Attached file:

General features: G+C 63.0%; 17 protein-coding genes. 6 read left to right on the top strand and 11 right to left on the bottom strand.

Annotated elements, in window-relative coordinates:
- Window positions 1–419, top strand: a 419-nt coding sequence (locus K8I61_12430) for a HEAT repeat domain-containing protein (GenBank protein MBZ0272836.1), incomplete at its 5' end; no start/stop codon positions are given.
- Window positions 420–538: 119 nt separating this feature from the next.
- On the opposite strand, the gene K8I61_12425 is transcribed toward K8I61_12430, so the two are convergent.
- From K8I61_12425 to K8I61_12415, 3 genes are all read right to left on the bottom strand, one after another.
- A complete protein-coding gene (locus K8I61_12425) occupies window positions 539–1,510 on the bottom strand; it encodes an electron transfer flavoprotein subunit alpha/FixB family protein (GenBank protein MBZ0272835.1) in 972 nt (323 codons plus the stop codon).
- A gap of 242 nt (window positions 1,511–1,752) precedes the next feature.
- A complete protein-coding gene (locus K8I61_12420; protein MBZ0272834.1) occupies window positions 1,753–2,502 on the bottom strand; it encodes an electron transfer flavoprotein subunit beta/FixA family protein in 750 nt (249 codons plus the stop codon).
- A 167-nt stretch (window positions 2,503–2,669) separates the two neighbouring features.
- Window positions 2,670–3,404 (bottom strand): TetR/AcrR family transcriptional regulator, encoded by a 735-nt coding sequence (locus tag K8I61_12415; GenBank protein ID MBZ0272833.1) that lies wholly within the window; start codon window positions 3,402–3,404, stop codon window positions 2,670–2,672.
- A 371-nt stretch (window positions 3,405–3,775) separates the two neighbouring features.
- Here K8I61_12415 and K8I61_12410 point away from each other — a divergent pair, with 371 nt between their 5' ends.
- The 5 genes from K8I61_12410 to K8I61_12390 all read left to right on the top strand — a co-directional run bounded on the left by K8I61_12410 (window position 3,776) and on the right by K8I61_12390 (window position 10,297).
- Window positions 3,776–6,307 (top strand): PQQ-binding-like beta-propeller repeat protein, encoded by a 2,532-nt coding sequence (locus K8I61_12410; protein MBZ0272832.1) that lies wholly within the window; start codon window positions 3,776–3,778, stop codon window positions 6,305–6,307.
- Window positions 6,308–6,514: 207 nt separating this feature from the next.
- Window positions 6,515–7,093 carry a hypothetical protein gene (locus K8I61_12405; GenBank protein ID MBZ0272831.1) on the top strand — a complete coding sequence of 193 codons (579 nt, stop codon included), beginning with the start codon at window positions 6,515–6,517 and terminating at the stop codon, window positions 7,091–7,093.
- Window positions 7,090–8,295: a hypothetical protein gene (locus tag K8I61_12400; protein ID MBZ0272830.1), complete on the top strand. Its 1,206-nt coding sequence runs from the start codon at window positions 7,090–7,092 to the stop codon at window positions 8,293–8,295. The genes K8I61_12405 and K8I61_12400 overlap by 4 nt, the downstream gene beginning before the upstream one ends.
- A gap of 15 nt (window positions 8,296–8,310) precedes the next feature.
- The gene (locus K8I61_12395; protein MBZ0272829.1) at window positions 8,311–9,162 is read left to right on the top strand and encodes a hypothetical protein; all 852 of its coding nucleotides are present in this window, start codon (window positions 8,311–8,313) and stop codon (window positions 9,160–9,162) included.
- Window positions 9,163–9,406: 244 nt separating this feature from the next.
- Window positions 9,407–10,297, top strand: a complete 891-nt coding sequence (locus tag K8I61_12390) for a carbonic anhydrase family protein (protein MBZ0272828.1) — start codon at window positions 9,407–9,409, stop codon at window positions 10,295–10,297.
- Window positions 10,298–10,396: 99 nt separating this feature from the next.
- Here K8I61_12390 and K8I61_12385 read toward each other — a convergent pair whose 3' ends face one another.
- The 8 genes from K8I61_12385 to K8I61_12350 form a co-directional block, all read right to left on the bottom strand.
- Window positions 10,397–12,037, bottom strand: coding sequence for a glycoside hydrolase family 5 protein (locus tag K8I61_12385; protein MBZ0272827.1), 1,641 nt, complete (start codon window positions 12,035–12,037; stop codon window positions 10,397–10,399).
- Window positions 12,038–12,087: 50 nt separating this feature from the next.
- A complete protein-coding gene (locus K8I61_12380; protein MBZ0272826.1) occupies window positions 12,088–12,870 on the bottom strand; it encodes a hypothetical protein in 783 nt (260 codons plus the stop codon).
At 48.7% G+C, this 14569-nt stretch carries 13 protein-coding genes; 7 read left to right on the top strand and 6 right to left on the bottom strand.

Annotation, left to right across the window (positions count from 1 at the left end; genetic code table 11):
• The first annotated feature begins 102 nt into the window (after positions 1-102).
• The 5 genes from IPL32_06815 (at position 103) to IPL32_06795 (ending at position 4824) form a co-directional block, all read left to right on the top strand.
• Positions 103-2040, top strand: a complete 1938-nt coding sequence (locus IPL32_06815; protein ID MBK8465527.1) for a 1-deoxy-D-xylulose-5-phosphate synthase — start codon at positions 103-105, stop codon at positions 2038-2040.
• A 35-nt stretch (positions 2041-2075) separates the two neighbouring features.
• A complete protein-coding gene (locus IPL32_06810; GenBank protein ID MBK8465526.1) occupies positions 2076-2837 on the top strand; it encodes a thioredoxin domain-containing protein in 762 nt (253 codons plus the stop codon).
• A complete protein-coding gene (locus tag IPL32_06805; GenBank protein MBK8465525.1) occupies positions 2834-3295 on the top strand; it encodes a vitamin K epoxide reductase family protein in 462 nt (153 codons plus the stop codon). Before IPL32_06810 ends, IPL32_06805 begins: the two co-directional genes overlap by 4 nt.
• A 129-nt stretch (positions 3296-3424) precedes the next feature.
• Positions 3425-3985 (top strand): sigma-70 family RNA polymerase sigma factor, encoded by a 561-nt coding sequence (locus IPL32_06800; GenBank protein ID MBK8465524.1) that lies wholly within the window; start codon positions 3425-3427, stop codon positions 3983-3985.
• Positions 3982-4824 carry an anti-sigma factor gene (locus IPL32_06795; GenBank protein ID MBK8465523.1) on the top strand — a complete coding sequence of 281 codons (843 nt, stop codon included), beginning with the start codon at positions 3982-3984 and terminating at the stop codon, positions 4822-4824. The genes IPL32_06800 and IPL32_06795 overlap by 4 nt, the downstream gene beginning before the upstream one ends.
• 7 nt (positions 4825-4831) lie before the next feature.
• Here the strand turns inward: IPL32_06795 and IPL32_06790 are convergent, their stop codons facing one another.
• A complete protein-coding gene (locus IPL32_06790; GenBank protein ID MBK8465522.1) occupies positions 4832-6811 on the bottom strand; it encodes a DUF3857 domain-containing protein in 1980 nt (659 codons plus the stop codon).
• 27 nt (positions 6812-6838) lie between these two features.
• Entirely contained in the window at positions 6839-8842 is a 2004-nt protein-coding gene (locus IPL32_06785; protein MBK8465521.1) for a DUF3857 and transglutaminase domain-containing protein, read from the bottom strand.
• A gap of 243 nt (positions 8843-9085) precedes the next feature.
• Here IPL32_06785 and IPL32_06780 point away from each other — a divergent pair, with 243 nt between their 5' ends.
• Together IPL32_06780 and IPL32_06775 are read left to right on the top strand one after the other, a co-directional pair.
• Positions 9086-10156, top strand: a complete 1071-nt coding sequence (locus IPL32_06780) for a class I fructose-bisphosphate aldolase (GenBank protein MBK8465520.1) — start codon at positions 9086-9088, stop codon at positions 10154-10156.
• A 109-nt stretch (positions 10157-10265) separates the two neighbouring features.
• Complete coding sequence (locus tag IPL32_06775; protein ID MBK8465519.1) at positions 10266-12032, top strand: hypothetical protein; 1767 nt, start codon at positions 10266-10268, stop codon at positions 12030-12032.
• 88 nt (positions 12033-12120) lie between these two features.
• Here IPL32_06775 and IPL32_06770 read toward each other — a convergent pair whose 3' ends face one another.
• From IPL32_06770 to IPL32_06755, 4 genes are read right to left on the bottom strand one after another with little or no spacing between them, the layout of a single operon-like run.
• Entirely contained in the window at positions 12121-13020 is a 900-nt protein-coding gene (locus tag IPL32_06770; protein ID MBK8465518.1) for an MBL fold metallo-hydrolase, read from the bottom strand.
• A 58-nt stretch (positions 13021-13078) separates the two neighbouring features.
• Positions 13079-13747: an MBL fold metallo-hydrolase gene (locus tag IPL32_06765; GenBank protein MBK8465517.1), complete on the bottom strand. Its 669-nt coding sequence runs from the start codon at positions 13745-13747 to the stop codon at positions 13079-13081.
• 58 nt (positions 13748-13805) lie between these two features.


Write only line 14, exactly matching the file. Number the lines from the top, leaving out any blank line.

- The 5 genes from K8I61_12410 to K8I61_12390 all read left to right on the top strand — a co-directional run bounded on the left by K8I61_12410 (window position 3,776) and on the right by K8I61_12390 (window position 10,297).